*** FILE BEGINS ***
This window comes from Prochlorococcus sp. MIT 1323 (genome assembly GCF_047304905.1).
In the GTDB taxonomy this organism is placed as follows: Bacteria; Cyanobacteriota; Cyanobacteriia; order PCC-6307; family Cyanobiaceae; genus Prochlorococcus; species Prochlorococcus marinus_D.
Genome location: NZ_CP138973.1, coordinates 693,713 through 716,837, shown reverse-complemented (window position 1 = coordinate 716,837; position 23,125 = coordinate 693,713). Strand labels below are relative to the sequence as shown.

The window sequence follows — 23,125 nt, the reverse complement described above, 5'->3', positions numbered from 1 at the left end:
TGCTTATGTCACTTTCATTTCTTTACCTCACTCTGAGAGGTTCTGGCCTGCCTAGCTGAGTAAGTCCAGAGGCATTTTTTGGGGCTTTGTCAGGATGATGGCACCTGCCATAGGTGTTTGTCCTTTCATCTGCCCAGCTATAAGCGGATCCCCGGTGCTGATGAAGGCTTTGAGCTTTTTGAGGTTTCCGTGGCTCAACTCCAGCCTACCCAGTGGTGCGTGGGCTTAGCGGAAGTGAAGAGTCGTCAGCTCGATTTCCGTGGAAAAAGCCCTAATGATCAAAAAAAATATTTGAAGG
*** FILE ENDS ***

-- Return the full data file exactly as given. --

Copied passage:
This window comes from Prochlorococcus sp. MIT 1323 (genome assembly GCF_047304905.1).
In the GTDB taxonomy this organism is placed as follows: Bacteria; Cyanobacteriota; Cyanobacteriia; order PCC-6307; family Cyanobiaceae; genus Prochlorococcus; species Prochlorococcus marinus_D.
Genome location: NZ_CP138973.1, coordinates 693,713 through 716,837, shown reverse-complemented (window position 1 = coordinate 716,837; position 23,125 = coordinate 693,713). Strand labels below are relative to the sequence as shown.

The window sequence follows — 23,125 nt, the reverse complement described above, 5'->3', positions numbered from 1 at the left end:
TGCTTATGTCACTTTCATTTCTTTACCTCACTCTGAGAGGTTCTGGCCTGCCTAGCTGAGTAAGTCCAGAGGCATTTTTTGGGGCTTTGTCAGGATGATGGCACCTGCCATAGGTGTTTGTCCTTTCATCTGCCCAGCTATAAGCGGATCCCCGGTGCTGATGAAGGCTTTGAGCTTTTTGAGGTTTCCGTGGCTCAACTCCAGCCTACCCAGTGGTGCGTGGGCTTAGCGGAAGTGAAGAGTCGTCAGCTCGATTTCCGTGGAAAAAGCCCTAATGATCAAAAAAAATATTTGAAGG